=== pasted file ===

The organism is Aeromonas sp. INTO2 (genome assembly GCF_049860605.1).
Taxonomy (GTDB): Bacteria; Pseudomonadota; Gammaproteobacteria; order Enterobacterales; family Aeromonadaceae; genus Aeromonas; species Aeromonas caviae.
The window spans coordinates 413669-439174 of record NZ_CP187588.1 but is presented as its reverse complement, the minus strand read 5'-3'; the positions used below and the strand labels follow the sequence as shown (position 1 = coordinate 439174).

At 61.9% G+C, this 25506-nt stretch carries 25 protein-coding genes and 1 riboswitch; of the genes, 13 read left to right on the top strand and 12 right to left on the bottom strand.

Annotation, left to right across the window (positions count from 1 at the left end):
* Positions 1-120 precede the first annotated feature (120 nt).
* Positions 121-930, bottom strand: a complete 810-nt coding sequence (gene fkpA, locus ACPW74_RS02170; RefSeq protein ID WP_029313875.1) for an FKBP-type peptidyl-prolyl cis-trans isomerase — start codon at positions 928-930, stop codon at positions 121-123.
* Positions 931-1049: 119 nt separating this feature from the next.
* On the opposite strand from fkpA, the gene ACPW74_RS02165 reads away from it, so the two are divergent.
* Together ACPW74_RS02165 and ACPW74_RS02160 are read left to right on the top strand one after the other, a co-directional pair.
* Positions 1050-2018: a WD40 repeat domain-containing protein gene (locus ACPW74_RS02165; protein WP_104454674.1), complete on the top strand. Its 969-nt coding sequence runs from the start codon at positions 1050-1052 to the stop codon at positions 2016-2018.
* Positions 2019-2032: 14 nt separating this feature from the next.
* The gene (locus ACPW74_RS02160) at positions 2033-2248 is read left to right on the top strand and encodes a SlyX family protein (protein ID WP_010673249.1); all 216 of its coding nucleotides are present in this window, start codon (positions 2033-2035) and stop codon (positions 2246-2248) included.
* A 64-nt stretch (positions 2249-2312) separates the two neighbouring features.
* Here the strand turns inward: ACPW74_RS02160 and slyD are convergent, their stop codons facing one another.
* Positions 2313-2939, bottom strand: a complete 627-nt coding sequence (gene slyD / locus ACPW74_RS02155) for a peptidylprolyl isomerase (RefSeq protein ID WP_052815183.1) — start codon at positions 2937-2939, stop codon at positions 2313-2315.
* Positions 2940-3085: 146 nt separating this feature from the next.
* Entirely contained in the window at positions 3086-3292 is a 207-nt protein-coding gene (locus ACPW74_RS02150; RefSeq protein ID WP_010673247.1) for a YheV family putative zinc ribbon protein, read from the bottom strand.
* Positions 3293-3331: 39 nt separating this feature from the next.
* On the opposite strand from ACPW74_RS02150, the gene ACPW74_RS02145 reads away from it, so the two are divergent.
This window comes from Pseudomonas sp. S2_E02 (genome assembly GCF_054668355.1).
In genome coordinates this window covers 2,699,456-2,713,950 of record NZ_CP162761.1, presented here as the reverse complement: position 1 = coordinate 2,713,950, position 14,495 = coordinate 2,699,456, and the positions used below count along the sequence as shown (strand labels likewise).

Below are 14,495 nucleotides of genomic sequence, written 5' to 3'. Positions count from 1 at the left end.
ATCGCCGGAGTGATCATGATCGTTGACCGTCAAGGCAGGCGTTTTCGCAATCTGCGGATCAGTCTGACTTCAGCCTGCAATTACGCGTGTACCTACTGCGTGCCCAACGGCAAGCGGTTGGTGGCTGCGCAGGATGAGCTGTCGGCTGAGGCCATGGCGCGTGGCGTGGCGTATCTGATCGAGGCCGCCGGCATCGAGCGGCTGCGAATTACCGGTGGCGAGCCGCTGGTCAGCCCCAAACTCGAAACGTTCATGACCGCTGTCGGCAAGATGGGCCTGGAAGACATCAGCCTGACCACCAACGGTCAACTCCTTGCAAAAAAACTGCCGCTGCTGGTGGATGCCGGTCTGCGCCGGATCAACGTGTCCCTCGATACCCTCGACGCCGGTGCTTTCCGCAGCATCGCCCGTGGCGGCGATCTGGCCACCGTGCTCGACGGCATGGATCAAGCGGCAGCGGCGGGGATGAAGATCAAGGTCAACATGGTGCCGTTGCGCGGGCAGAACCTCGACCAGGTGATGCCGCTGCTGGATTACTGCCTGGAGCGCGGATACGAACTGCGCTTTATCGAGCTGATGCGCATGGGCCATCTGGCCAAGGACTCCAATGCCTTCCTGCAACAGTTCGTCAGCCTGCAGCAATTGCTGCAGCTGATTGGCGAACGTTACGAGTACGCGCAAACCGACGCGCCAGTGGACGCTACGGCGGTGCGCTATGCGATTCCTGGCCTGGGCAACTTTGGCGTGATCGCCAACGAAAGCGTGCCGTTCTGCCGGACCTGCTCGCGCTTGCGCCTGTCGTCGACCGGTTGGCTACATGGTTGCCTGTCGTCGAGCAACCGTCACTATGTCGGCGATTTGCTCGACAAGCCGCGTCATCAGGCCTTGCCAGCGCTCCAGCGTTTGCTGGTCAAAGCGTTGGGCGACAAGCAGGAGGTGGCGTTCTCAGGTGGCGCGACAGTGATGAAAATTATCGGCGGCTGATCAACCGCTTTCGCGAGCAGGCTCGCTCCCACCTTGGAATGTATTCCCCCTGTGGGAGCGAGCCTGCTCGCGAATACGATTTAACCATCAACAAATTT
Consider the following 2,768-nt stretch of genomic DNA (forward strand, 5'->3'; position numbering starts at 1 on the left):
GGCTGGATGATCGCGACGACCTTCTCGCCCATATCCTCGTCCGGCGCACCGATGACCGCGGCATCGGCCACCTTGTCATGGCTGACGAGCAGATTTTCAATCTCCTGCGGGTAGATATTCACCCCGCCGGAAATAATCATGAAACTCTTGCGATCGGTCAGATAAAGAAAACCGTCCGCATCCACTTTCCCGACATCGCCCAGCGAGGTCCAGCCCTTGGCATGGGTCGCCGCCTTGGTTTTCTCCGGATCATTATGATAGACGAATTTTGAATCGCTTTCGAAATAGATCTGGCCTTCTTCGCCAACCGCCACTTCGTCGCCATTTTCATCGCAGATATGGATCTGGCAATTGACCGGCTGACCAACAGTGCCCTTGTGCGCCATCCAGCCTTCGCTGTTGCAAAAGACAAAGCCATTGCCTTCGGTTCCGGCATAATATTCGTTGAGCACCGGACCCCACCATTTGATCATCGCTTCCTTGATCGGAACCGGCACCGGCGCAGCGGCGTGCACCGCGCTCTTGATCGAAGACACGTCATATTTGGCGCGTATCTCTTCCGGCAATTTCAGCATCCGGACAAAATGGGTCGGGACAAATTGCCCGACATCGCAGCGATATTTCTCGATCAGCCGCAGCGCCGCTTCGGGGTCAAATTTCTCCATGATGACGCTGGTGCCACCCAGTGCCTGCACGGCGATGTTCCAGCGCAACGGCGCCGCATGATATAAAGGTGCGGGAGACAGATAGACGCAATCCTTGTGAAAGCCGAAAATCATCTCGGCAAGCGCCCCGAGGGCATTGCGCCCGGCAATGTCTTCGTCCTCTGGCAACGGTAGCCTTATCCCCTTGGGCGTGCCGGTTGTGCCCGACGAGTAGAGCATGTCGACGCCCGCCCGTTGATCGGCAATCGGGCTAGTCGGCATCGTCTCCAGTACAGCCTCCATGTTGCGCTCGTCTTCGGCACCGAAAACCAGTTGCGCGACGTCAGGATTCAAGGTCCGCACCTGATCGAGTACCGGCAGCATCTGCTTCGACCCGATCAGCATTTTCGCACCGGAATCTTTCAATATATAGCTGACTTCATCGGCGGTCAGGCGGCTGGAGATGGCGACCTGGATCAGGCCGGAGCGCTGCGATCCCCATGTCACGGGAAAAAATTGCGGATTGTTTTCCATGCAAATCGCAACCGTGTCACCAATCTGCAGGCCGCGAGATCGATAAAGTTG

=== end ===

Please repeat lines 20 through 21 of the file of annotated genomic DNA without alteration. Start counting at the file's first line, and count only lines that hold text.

* On the opposite strand from ACPW74_RS02150, the gene ACPW74_RS02145 reads away from it, so the two are divergent.
This window comes from Pseudomonas sp. S2_E02 (genome assembly GCF_054668355.1).